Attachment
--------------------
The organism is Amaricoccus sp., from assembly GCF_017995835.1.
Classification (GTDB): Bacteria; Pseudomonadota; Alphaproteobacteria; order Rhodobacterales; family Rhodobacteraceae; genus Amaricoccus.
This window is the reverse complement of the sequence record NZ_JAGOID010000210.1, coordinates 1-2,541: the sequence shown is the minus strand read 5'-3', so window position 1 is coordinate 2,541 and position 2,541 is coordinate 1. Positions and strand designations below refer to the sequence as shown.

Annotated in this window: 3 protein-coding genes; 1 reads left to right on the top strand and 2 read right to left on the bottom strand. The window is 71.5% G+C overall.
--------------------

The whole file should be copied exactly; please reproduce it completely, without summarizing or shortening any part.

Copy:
The organism is Amaricoccus sp., from assembly GCF_017995835.1.
Classification (GTDB): Bacteria; Pseudomonadota; Alphaproteobacteria; order Rhodobacterales; family Rhodobacteraceae; genus Amaricoccus.
This window is the reverse complement of the sequence record NZ_JAGOID010000210.1, coordinates 1-2,541: the sequence shown is the minus strand read 5'-3', so window position 1 is coordinate 2,541 and position 2,541 is coordinate 1. Positions and strand designations below refer to the sequence as shown.

Annotated in this window: 3 protein-coding genes; 1 reads left to right on the top strand and 2 read right to left on the bottom strand. The window is 71.5% G+C overall.